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President Donald J. Trump addresses a crowd at a rally inside Freedom Hall in Louisville, Kentucky, on March 20, 2017.

Economist Calls Trump “a Poor President” – Second Year Could be Worse

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As the first year of Donald Trump’s presidency came to a close, it is difficult to try to define it. The Economist published a scathing piece saying “Mr Trump has been a poor president in his first year.”

A Troubled Anniversary

With the one year mark passing on his presidency, Trump was required to take his annual medical, while many called for him to undergo mental health testing as well. The economist called into the spotlight the fact that first 365 days in office have made a vocal group of Americans – from medical experts to lay people – wonder about his mental wellness. The U.S. now finds itself caught in a debate over the president’s sanity.

Is the president truly deserving of this criticism based on the past year? Will the next one be any better?

The “Very Stable Genius” in 2017

In his own words, Trump is a “very stable genius.” That said, the Economist recently released a piece slamming him and saying that 2018 may be even worse. The Economist is hardly alone. Other respected news media such as CNBC added a similar sentiment in their summary of the last year.

The Economist underscored the struggles still facing the United States and that as a result of the last year, many of them are much more immediately threatening to the American people. For instance, the Economist pointed to the current Twitter boasting the president is making in his nuclear boasting against North Korea’s Kim Jong Un, saying that his nuclear button – a device that does not actually exist – is the larger of the two.

The economist cautioned that the presidency “it is also incomplete and a dangerous distraction.

Where Did 2017 Leave the US?

Since President Trump took office, the economy continued its growth from when Barack Obama was in the Oval Office, said the Economist. Blue collar income growth took off even faster than the economy as a whole. Unemployment rates have continued to decline and the stock market is climbing. These are trends that have continued throughout the world economy since 2010.

Most of the loudest campaign threats Trump made before becoming president have been pushed to the back burner. Still the decisions he has made have been slicing the country away from international relationships upheld for years, such as the North American Free Trade Agreement (NAFTA) which is currently in renegotiations with Canada and Mexico, as well as the departure from the TPP. He labeled NATO as obsolete.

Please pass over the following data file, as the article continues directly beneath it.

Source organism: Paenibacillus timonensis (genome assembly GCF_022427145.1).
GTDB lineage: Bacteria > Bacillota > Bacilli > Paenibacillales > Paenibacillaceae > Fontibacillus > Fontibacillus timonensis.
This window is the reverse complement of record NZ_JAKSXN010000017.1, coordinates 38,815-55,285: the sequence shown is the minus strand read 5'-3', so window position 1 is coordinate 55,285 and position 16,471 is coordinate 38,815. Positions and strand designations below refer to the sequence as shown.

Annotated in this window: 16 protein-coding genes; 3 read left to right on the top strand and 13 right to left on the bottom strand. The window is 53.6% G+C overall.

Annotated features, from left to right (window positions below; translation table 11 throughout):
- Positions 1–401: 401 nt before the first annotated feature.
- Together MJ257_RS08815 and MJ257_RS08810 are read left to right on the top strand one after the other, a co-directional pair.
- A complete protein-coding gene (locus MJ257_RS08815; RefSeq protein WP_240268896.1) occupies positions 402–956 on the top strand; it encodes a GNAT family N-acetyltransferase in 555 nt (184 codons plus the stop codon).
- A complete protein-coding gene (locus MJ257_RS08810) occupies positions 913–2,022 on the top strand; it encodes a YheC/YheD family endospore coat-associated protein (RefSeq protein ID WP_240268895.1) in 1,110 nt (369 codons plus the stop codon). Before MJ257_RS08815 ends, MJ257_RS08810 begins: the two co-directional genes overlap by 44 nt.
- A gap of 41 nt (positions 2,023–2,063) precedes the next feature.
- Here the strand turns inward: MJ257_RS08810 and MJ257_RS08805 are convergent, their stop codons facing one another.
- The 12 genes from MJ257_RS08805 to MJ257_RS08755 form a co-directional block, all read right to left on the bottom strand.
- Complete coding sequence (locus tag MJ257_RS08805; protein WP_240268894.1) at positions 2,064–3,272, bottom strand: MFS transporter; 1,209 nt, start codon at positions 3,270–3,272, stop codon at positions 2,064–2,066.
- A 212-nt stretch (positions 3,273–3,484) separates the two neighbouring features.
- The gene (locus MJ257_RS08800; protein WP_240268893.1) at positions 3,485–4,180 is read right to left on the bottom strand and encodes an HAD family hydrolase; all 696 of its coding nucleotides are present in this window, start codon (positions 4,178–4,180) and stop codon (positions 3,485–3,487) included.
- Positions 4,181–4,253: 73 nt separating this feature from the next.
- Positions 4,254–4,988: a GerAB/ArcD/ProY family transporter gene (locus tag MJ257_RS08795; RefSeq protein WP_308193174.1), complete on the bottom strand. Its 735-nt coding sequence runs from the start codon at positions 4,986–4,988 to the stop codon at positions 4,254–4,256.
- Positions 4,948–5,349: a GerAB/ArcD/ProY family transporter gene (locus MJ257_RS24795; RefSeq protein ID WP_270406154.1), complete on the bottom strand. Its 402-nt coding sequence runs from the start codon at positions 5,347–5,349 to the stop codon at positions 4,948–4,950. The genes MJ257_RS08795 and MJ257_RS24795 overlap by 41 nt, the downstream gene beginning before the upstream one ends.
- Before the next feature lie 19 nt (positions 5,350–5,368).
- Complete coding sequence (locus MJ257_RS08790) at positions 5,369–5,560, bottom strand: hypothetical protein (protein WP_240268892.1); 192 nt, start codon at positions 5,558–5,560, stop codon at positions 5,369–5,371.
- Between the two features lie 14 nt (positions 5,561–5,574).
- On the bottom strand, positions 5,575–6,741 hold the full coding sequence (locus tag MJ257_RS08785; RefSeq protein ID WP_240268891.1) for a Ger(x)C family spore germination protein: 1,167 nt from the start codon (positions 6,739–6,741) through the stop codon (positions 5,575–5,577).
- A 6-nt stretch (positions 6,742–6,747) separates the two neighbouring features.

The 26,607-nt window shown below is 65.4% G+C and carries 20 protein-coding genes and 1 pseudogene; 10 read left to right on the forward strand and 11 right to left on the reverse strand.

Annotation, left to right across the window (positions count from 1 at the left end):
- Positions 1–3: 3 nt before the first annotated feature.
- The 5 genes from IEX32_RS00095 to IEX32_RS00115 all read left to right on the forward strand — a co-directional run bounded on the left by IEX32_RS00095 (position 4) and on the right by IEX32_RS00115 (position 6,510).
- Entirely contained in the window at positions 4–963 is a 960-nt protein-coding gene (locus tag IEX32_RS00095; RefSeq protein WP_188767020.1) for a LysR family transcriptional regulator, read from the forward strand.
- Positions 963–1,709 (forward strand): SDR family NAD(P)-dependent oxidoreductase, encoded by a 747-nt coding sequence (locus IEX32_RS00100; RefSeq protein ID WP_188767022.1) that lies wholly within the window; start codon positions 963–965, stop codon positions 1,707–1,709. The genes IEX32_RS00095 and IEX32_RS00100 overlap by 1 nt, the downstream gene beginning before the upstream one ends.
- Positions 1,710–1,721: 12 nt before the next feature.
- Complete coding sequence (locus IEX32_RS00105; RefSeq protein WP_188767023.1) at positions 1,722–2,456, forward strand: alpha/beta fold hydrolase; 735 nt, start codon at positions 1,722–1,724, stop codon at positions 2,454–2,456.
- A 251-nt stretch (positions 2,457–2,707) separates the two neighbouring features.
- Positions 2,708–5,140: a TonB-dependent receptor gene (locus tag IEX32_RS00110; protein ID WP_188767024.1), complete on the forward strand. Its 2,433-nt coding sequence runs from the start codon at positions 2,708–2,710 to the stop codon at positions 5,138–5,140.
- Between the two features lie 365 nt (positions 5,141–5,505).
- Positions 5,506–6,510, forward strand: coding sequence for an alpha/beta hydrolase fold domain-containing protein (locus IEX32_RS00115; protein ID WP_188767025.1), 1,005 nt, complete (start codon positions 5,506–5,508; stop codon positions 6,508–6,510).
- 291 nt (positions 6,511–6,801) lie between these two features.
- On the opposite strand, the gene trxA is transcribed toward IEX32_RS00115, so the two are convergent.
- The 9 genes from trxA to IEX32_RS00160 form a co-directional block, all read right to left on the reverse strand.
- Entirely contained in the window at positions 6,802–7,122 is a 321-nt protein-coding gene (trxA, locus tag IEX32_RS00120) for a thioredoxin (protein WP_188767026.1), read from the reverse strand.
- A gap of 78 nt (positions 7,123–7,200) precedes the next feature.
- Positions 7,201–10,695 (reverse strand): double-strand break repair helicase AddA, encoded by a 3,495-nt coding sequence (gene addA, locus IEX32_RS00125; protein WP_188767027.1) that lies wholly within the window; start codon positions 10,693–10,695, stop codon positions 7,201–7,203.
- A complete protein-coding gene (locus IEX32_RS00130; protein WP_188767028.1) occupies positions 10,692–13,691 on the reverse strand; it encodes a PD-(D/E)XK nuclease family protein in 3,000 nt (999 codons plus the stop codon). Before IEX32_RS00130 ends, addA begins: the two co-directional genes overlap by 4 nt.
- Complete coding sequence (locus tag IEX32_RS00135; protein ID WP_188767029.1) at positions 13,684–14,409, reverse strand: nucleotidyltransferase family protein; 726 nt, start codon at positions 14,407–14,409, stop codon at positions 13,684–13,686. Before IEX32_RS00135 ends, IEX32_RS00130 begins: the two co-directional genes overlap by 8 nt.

Within his country, he has made multiple attempts to ban visits from several countries with primarily Muslim populations, has proposed a mass deportation of 11 million illegal immigrants from the U.S., including the “Dreamers,” and may recently have made vulgar remarks about African and Caribbean countries – the fallout of which American diplomats in those countries continue to struggle.

Though the Children’s Health Insurance Program (CHIP) has bipartisan support, it has been expired for months, leaving kids from low-income families at risk of running out of health care coverage.

Trump’s Legislative Accomplishments

Despite Trump’s repeated failure to repeal the Affordable Care Act, he did create a tax reform he’d been aiming to make. He has also withdrawn considerable support to environmental and human health projects and programs, as well as withdrawing from the Paris climate agreement, the results of which have yet to be seen.

According to the economist: “His opportunism and lack of principle, while shameful, may yet mean that he is more open to deals than most of his predecessors.”

The paper warned that: “The danger of the Trump character obsession is that it distracts from deeper changes in America’s system of government.” They went on to say that “Mr Trump is a deeply flawed man without the judgment or temperament to lead a great country. America is being damaged by his presidency.”

Note: The opinions expressed in this article are the author's own and do not necessarily reflect the view of Alvexo on the matter.